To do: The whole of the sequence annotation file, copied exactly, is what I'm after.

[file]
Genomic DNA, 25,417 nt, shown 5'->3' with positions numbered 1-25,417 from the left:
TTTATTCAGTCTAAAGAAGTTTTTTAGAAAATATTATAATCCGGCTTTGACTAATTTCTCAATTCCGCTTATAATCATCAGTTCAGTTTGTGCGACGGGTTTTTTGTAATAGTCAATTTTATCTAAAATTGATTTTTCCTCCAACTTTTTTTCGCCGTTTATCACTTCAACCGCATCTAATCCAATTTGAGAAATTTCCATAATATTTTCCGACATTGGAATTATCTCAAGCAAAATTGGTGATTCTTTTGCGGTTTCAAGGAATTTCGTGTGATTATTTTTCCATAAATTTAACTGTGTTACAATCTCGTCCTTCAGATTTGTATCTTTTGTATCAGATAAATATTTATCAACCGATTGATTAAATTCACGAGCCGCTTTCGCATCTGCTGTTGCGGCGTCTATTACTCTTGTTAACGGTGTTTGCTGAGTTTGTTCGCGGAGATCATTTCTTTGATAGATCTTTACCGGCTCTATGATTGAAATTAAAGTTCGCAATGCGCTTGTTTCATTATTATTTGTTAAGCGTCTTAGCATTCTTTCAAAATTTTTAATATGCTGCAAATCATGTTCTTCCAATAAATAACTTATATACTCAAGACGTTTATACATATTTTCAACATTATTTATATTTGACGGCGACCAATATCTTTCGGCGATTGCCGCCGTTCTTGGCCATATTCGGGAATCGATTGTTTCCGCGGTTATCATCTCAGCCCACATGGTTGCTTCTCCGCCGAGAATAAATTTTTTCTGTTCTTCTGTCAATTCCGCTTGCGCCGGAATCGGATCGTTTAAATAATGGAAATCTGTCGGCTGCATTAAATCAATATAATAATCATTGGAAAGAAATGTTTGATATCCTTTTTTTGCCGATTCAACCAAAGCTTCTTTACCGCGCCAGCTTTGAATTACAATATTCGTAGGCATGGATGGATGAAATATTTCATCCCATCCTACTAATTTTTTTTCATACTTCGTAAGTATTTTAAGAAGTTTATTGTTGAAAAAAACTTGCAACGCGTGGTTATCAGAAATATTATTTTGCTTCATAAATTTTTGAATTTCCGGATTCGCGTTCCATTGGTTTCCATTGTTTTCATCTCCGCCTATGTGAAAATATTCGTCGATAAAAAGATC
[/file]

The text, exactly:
Genomic DNA, 25,417 nt, shown 5'->3' with positions numbered 1-25,417 from the left:
TTTATTCAGTCTAAAGAAGTTTTTTAGAAAATATTATAATCCGGCTTTGACTAATTTCTCAATTCCGCTTATAATCATCAGTTCAGTTTGTGCGACGGGTTTTTTGTAATAGTCAATTTTATCTAAAATTGATTTTTCCTCCAACTTTTTTTCGCCGTTTATCACTTCAACCGCATCTAATCCAATTTGAGAAATTTCCATAATATTTTCCGACATTGGAATTATCTCAAGCAAAATTGGTGATTCTTTTGCGGTTTCAAGGAATTTCGTGTGATTATTTTTCCATAAATTTAACTGTGTTACAATCTCGTCCTTCAGATTTGTATCTTTTGTATCAGATAAATATTTATCAACCGATTGATTAAATTCACGAGCCGCTTTCGCATCTGCTGTTGCGGCGTCTATTACTCTTGTTAACGGTGTTTGCTGAGTTTGTTCGCGGAGATCATTTCTTTGATAGATCTTTACCGGCTCTATGATTGAAATTAAAGTTCGCAATGCGCTTGTTTCATTATTATTTGTTAAGCGTCTTAGCATTCTTTCAAAATTTTTAATATGCTGCAAATCATGTTCTTCCAATAAATAACTTATATACTCAAGACGTTTATACATATTTTCAACATTATTTATATTTGACGGCGACCAATATCTTTCGGCGATTGCCGCCGTTCTTGGCCATATTCGGGAATCGATTGTTTCCGCGGTTATCATCTCAGCCCACATGGTTGCTTCTCCGCCGAGAATAAATTTTTTCTGTTCTTCTGTCAATTCCGCTTGCGCCGGAATCGGATCGTTTAAATAATGGAAATCTGTCGGCTGCATTAAATCAATATAATAATCATTGGAAAGAAATGTTTGATATCCTTTTTTTGCCGATTCAACCAAAGCTTCTTTACCGCGCCAGCTTTGAATTACAATATTCGTAGGCATGGATGGATGAAATATTTCATCCCATCCTACTAATTTTTTTTCATACTTCGTAAGTATTTTAAGAAGTTTATTGTTGAAAAAAACTTGCAACGCGTGGTTATCAGAAATATTATTTTGCTTCATAAATTTTTGAATTTCCGGATTCGCGTTCCATTGGTTTCCATTGTTTTCATCTCCGCCTATGTGAAAATATTCGTCGATAAAAAGATC